After its co-producers in Paris and Rome, it is Dutch National Opera’s turn to present director Pierre Audi’s shadow-clad Tristan und Isolde. In Amsterdam Audi’s lucid visuals complemented a strong, balanced cast. Conductor Marc Albrecht kept a lyrical Netherlands Philharmonic Orchestra on a concentrated simmer for the full four hours. This was a Tristan und Isolde to treasure.

It would be worth catching a performance just for tenor Stephen Gould’s tireless performance. A Tristan that is as juicy of voice at the end of the opera as at the start is remarkable enough, but Gould brings so much more: a glossy smoothness, a poetic mezza voce in quiet moments and, of course, those sure-fire top notes. Gould’s vast experience with the knight who falls in love with his king’s bride translates into a wealth of interpretative variety: the naïve sincerity with which Tristan asks Isolde to follow him after their adultery is discovered, the drugged tenderness of the love duet and, most spectacularly, the deep melancholy and fevered confusion in the third act.

Bass-baritone Iain Paterson was Tristan’s loyal servant Kurwenal. Cocky and insolent at first, then purposeful and caring, Paterson sang convincingly throughout, in stentorian and hushed tones. His fantastic performance deserved more applause than it got. In fact, all the men, including the house chorus as the off-stage ship’s crew, gave very capable performances. Martin Piskorski sang a wistful sailor’s song and Andrew Rees was a fierce Melot, here crippled and bent from fighting injuries. Making yet another Wagnerian role debut in Amsterdam, bass Günther Groissböck bared King Marke’s wounded psyche with dynamic mastery and ravishing timbre.

With her light-coloured mezzo-soprano and sprightly temperament, Michelle Breedt was a youthful Brangäne, with pointed pronunciation and impassioned acting. Her delicately floated warning to the lovers was the cherry on top of a gratifying performance. She and Ricarda Merbeth’s Isolde were more like sisters than maid and mistress. Merbeth’s soprano is also lightish and slender, a similarity that underlined their being coevals. Merbeth also threw herself at the text, her consonants crackling and sizzling. The metallic edge in her voice took some getting used to, and at times her vibrato tended to loosen and get in the way of legato singing, especially at the register breaks. Despite these quibbles, Merbeth had much to offer as Isolde. There was warmth in her middle range, her top Bs were confident, and she also scored the required top Cs. She is a persuasive actress and, when she had her voice in hand, as in the Act 1 narration and curse, delivered powerful moments. And she capped the evening with an assured and hypnotic  “Mild und leise wie er lächelt”. In the pit Albrecht immediately declared his intentions in a smouldering, deliberate opening prelude. He let the music meander, pause and sigh unhurriedly. The orchestra responded with contained rhapsodic playing. Albrecht pulled off the balancing act of letting the music breathe while sustaining tension, although the first act could have used more expressive nuance when underscoring the singers. Maybe it was first-night nerves, because the details were there in the Act 2. The third act was magnificent, with a prelude like a melancholy caress, an aching cor anglais solo and a suspenseful account of Tristan’s agony.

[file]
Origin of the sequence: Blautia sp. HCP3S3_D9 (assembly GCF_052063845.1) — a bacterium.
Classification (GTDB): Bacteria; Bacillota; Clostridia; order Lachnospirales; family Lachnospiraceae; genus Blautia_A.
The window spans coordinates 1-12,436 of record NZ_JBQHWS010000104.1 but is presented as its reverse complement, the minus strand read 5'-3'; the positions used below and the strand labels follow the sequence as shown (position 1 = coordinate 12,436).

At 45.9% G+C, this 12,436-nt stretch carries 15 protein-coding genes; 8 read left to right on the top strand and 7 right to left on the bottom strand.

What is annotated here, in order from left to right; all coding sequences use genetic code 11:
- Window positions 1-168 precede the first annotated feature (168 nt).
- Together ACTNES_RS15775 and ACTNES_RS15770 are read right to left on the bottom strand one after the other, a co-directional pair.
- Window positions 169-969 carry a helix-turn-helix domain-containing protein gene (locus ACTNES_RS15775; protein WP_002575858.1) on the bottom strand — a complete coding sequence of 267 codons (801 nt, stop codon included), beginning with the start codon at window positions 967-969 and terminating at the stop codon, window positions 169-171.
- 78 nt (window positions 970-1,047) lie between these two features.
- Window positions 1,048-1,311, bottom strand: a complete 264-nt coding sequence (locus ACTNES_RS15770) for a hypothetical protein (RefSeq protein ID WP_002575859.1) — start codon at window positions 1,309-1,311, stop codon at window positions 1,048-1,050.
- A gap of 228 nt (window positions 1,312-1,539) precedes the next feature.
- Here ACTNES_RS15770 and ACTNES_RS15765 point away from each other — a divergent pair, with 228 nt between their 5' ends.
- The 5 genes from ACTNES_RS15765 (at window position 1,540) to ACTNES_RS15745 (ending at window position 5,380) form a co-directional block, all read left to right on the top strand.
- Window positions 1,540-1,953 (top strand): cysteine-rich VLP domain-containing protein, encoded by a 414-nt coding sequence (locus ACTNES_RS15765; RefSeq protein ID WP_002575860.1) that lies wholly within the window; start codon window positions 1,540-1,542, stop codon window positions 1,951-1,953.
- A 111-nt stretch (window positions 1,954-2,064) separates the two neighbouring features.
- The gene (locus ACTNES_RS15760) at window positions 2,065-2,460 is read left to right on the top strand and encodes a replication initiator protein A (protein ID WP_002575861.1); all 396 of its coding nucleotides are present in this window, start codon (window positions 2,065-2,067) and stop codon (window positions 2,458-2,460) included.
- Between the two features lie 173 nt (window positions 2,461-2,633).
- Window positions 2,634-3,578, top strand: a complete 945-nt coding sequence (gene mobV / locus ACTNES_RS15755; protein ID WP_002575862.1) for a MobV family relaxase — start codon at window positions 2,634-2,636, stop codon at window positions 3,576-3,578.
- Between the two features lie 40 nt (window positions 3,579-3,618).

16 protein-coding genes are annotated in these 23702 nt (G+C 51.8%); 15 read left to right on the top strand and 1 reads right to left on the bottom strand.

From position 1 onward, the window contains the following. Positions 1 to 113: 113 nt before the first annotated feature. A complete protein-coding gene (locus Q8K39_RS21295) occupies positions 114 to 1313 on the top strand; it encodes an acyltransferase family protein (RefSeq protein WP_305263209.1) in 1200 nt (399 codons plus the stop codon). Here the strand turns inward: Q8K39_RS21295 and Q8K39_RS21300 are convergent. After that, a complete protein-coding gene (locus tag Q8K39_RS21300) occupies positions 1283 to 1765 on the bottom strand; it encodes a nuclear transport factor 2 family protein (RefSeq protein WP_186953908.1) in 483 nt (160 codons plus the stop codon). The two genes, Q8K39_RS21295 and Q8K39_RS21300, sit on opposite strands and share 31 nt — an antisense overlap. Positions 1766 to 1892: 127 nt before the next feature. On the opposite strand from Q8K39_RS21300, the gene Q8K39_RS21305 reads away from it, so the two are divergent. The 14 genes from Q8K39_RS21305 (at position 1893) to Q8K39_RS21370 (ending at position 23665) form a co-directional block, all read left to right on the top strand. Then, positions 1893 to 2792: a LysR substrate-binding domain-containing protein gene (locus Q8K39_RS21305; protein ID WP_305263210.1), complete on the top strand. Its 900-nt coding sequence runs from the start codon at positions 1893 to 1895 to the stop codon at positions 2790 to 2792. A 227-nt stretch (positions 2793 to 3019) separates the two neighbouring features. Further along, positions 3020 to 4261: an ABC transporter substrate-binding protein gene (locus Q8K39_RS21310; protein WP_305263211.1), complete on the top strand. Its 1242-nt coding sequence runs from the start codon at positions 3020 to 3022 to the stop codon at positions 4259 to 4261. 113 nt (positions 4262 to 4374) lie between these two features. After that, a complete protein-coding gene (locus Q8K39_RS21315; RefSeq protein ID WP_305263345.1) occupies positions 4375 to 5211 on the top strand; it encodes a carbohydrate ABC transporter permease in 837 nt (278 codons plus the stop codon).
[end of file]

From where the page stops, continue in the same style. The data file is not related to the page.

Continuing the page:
Onstage Audi creates a crepuscular world dominated by death, the endless night for which the lovers long. The characters move in front of a cyclorama hemmed with a fringe of black water while lighting designer Jean Kalman wraps them in shadows. A huge black square, representing death, keeps reappearing in various guises. It’s there from the beginning, before making way for the gliding iron constructions that form Tristan's ship. The lovers’ tryst takes place inside a whale skeleton, recalling Jonah, and, again, death. At the end everyone dies, not just the victims in the libretto, maybe suggesting that life without existential fulfillment is without value. Christof Hetzer’s costumes evoke a mythical Bronze Age and a post-apocalyptic future, and all singers heed soprano Birgit Nilsson’s advice and wear comfortable shoes. For the most part, the only dabs of colour on the bone-and-slate stage are Isolde and Brangäne’s hair, respectively red and blonde, yet the interplay of light and shade has fascinating depths. Audi cannily illuminates the supporting characters – Melot as an externalization of Marke’s baser nature is particularly chilling. His treatment of the lovers is more cerebral. He adds another symbolic layer to the love and death potions by replacing them with stones, one silver, one black. Tristan and Isolde hardly touch each other, which is logical, since their complete union is impossible in life. But when Isolde realises that Tristan is no longer breathing from metres away it undermines the scene dramatically. Overall, however, this perspicuous staging has a lingering, austere beauty.